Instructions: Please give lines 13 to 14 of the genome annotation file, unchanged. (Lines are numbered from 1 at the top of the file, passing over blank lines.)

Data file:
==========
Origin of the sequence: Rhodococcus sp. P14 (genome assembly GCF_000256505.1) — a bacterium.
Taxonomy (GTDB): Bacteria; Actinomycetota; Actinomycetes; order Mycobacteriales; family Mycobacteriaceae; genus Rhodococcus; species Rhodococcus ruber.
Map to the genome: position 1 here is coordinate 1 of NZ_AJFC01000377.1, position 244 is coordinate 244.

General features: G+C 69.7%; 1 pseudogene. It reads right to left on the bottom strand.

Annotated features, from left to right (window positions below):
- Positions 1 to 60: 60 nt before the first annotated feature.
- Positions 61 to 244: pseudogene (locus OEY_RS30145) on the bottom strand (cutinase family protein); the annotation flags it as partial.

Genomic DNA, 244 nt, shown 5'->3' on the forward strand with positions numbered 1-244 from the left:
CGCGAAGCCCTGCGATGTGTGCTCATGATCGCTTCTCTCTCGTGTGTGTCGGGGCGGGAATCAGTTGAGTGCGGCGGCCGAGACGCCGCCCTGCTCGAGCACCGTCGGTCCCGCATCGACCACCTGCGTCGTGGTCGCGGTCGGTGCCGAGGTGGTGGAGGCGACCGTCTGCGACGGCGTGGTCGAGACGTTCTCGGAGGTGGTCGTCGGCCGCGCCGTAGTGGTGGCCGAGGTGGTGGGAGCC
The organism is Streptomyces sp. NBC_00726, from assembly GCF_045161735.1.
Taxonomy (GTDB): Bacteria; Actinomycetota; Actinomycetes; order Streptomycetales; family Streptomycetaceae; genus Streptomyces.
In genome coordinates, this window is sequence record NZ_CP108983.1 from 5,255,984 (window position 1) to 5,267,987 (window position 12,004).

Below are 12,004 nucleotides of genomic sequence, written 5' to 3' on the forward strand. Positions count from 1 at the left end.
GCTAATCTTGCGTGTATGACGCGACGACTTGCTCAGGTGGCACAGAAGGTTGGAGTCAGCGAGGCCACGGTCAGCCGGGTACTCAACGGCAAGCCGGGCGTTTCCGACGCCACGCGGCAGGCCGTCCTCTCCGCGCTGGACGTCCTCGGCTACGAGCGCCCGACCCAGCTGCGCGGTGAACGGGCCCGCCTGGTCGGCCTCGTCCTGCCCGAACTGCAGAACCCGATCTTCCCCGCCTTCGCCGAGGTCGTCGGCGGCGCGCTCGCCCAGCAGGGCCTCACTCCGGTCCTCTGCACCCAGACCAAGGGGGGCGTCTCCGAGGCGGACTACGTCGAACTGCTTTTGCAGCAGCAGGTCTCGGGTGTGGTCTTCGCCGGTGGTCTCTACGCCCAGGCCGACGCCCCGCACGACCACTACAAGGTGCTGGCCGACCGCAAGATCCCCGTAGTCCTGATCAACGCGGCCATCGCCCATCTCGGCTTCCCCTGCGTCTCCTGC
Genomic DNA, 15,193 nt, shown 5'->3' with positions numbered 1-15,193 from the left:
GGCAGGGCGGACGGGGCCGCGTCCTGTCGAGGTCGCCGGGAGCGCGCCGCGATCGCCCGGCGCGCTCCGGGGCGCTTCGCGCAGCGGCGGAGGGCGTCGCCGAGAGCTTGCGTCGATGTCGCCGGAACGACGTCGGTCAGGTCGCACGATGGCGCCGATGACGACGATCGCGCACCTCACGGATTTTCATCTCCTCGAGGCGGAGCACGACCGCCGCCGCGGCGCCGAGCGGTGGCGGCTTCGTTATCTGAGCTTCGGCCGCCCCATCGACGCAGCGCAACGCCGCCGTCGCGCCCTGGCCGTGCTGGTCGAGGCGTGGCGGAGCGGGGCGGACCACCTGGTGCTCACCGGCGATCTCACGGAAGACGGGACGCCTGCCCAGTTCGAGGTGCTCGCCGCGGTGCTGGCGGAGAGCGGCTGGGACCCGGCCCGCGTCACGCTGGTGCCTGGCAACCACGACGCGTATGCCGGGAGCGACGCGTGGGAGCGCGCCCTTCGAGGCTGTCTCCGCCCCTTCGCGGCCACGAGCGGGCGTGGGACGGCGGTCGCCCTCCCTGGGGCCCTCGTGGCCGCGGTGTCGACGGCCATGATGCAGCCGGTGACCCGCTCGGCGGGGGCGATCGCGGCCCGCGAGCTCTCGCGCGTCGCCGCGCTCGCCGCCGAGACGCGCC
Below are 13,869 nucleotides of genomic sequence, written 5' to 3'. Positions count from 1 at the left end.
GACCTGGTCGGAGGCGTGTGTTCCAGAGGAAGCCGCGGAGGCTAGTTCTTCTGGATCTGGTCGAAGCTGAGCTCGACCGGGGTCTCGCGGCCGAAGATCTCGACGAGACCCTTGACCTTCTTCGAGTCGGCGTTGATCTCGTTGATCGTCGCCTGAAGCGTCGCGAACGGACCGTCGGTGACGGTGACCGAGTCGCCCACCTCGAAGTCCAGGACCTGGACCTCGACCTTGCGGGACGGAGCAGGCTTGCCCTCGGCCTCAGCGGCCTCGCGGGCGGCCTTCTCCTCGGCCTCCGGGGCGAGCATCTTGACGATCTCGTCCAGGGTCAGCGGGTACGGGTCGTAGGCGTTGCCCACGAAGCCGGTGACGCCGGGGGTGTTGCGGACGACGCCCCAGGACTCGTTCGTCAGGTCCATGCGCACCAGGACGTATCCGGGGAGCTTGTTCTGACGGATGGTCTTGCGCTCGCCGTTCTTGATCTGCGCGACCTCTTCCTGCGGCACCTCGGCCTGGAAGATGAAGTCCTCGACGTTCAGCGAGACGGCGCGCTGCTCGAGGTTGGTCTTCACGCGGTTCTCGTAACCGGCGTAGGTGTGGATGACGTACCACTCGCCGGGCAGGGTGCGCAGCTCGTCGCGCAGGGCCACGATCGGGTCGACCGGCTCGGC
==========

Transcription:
Below are 12,004 nucleotides of genomic sequence, written 5' to 3' on the forward strand. Positions count from 1 at the left end.
GCTAATCTTGCGTGTATGACGCGACGACTTGCTCAGGTGGCACAGAAGGTTGGAGTCAGCGAGGCCACGGTCAGCCGGGTACTCAACGGCAAGCCGGGCGTTTCCGACGCCACGCGGCAGGCCGTCCTCTCCGCGCTGGACGTCCTCGGCTACGAGCGCCCGACCCAGCTGCGCGGTGAACGGGCCCGCCTGGTCGGCCTCGTCCTGCCCGAACTGCAGAACCCGATCTTCCCCGCCTTCGCCGAGGTCGTCGGCGGCGCGCTCGCCCAGCAGGGCCTCACTCCGGTCCTCTGCACCCAGACCAAGGGGGGCGTCTCCGAGGCGGACTACGTCGAACTGCTTTTGCAGCAGCAGGTCTCGGGTGTGGTCTTCGCCGGTGGTCTCTACGCCCAGGCCGACGCCCCGCACGACCACTACAAGGTGCTGGCCGACCGCAAGATCCCCGTAGTCCTGATCAACGCGGCCATCGCCCATCTCGGCTTCCCCTGCGTCTCCTGC